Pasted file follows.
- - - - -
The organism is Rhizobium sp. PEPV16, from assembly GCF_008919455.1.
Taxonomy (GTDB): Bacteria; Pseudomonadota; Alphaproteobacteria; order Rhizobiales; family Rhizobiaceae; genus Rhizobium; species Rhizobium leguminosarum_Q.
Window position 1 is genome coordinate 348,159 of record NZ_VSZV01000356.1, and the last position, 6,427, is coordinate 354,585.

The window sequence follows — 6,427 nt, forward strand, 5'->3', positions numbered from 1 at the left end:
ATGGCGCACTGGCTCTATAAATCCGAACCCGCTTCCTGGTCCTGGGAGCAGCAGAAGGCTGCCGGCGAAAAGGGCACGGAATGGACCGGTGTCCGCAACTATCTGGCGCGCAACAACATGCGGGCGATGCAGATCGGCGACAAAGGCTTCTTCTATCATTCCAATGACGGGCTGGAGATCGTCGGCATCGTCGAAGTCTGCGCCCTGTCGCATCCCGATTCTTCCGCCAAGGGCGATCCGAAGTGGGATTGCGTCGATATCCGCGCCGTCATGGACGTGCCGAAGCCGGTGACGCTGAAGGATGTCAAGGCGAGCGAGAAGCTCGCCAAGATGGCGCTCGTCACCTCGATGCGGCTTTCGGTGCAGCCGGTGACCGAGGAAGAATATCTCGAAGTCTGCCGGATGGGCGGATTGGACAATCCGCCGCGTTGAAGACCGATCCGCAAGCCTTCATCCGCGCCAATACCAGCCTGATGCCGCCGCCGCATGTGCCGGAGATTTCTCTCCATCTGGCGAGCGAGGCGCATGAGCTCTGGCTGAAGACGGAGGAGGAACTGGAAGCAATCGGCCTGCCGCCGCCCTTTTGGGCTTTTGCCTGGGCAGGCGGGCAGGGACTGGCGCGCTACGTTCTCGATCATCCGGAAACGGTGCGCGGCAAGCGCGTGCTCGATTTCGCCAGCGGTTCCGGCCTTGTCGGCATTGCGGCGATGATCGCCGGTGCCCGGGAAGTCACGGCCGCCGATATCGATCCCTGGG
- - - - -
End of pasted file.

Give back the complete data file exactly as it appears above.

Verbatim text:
The organism is Rhizobium sp. PEPV16, from assembly GCF_008919455.1.
Taxonomy (GTDB): Bacteria; Pseudomonadota; Alphaproteobacteria; order Rhizobiales; family Rhizobiaceae; genus Rhizobium; species Rhizobium leguminosarum_Q.
Window position 1 is genome coordinate 348,159 of record NZ_VSZV01000356.1, and the last position, 6,427, is coordinate 354,585.

The window sequence follows — 6,427 nt, forward strand, 5'->3', positions numbered from 1 at the left end:
ATGGCGCACTGGCTCTATAAATCCGAACCCGCTTCCTGGTCCTGGGAGCAGCAGAAGGCTGCCGGCGAAAAGGGCACGGAATGGACCGGTGTCCGCAACTATCTGGCGCGCAACAACATGCGGGCGATGCAGATCGGCGACAAAGGCTTCTTCTATCATTCCAATGACGGGCTGGAGATCGTCGGCATCGTCGAAGTCTGCGCCCTGTCGCATCCCGATTCTTCCGCCAAGGGCGATCCGAAGTGGGATTGCGTCGATATCCGCGCCGTCATGGACGTGCCGAAGCCGGTGACGCTGAAGGATGTCAAGGCGAGCGAGAAGCTCGCCAAGATGGCGCTCGTCACCTCGATGCGGCTTTCGGTGCAGCCGGTGACCGAGGAAGAATATCTCGAAGTCTGCCGGATGGGCGGATTGGACAATCCGCCGCGTTGAAGACCGATCCGCAAGCCTTCATCCGCGCCAATACCAGCCTGATGCCGCCGCCGCATGTGCCGGAGATTTCTCTCCATCTGGCGAGCGAGGCGCATGAGCTCTGGCTGAAGACGGAGGAGGAACTGGAAGCAATCGGCCTGCCGCCGCCCTTTTGGGCTTTTGCCTGGGCAGGCGGGCAGGGACTGGCGCGCTACGTTCTCGATCATCCGGAAACGGTGCGCGGCAAGCGCGTGCTCGATTTCGCCAGCGGTTCCGGCCTTGTCGGCATTGCGGCGATGATCGCCGGTGCCCGGGAAGTCACGGCCGCCGATATCGATCCCTGGG